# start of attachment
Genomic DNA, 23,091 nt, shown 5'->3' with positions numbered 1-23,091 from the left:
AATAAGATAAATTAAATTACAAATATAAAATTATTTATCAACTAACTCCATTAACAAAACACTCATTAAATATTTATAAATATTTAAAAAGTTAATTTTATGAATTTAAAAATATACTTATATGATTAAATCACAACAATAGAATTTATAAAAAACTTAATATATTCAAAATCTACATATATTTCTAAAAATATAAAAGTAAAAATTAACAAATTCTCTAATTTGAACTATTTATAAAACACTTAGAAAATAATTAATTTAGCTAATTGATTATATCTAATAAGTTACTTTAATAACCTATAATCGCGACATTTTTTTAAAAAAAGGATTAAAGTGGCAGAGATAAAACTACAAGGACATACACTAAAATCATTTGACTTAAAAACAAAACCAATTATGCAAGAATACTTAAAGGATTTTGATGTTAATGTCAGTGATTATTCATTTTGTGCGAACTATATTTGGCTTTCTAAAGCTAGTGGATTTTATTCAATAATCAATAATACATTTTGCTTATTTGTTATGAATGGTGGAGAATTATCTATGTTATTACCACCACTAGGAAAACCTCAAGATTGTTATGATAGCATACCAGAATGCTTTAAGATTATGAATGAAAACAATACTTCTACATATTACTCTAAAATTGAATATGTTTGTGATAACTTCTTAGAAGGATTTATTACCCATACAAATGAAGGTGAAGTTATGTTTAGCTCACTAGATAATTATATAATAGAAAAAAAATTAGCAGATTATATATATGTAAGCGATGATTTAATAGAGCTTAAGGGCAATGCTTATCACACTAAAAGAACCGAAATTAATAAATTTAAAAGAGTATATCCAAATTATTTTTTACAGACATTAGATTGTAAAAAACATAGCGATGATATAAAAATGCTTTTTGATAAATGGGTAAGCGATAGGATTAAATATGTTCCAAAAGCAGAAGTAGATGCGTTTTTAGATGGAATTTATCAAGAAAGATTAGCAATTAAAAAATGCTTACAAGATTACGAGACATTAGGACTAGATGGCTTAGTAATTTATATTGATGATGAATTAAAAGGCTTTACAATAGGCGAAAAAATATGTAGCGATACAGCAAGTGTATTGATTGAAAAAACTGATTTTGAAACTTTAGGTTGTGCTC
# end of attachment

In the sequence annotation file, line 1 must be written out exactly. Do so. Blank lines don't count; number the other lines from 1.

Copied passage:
Genomic DNA, 23,091 nt, shown 5'->3' with positions numbered 1-23,091 from the left: